Groundwork is the key to bonding with your horse and building a relationship with them. When you build a relationship with them you will find that they will respond better to you when you get in the saddle.
If done properly it will get you a safer more respectful horse and put a solid foundation on them. It helps the horse to understand what you want and it is safer than being on their back.
Groundwork is not just for horses that are going to be ridden it is also for those who are going to be used for carriage driving. It is also about spending time with the horse just being around them and grooming them. Those that don't do this are missing out on the opportunity to bond with their horse. Make sure you talk to them during this time as horses will get to know your voice and your smell.
Groundwork starts from the time you walk into the barn and also during feeding time, grooming or walking the horse from pen to pasture. You are constantly training your horse when you are around them.
It is a great way to help your horse mentally and physically and is something that can be done year round. It also builds confidence in the horse and the handler.
Here are a few things you can teach your horse from the ground that makes it easier for when you get in the saddle or are driving them:
Backing it is so much easier on you and the horse if you teach them how to do this from the ground. If you try it from the saddle and the horse doesn't understand many times you will see them start to rear up. This is a bad habit to get started so teach them from the ground first.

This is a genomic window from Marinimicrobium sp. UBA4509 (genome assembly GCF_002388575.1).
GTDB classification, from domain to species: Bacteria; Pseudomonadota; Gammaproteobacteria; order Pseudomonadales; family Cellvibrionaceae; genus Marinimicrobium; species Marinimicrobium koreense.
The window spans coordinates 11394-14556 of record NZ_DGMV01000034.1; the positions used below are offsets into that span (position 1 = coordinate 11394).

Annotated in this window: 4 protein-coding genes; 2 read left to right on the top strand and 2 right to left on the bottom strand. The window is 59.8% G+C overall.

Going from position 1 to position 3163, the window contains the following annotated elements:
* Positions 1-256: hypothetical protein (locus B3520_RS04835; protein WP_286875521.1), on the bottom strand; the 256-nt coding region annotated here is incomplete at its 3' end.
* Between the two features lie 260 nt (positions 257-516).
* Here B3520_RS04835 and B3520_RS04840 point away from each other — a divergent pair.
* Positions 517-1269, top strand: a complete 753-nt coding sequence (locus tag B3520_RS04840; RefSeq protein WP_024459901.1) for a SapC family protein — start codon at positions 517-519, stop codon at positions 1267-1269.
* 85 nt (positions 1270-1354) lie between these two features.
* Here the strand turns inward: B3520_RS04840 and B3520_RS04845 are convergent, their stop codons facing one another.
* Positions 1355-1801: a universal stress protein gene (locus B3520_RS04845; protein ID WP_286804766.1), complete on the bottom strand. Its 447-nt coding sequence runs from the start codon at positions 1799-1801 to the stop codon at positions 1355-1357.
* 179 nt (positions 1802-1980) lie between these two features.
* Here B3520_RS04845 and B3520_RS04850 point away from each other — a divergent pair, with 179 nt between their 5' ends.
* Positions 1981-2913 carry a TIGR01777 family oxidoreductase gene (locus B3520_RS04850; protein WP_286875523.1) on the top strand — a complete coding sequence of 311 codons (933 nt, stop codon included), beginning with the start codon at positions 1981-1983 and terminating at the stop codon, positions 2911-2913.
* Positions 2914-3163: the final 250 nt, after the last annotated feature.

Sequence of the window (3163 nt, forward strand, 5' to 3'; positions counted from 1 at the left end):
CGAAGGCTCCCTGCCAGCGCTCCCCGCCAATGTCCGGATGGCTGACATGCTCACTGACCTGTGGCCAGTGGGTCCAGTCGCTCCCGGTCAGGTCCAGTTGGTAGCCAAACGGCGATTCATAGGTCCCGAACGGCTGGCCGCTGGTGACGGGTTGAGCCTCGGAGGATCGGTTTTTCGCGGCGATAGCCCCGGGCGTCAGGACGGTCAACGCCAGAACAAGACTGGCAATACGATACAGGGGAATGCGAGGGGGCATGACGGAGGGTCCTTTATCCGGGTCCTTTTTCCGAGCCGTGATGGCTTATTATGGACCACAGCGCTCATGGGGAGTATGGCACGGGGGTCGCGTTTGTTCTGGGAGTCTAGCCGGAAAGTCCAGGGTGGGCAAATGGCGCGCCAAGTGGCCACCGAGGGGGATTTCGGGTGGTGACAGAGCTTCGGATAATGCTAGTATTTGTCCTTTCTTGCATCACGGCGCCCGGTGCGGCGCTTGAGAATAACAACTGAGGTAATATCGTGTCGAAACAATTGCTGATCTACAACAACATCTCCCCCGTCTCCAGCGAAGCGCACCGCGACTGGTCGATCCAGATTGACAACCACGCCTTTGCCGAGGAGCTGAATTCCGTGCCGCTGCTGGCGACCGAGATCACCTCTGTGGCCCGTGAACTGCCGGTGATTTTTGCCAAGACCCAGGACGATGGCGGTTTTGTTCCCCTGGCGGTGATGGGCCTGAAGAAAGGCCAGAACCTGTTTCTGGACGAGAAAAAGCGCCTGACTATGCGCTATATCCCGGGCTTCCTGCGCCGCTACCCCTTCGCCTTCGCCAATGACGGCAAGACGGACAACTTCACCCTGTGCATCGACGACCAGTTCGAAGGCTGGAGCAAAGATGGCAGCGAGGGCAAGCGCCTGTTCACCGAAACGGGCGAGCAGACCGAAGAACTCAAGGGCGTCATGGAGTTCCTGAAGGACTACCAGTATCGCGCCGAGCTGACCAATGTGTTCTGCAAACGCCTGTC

Moving the forequarters you want your horse to understand how to move their forequarters independently from the hindquarters otherwise when asked they will be confused and try to back, move sideways or possibly rear.
Disengaging the hindquarters when teaching this from the ground make sure you touch them in the spot where your foot would go so they have a good understanding when you are on their back.
Side-passing this is a task that can be confusing for so many horses so it is better to teach it from the ground. When teaching this, you need to make sure your horse fully understands how to move the forequarters and disengage the hindquarters then you can put it together for a side-pass.
Stopping you can teach a horse to stop on the ground several ways. When leading them anywhere stop periodically asking for the stop saying whoa and if need be put pressure on the lead. You could also make your lead into reins walk beside them then pick up on the reins say: whoa and see if they will stop if not pull the reins until you put pressure on the halter.
Groundwork is something that should be done for as long as you have the horse as it is a great way to communicate with them. It really helps the horse as they don't have to be worried about a rider on their back.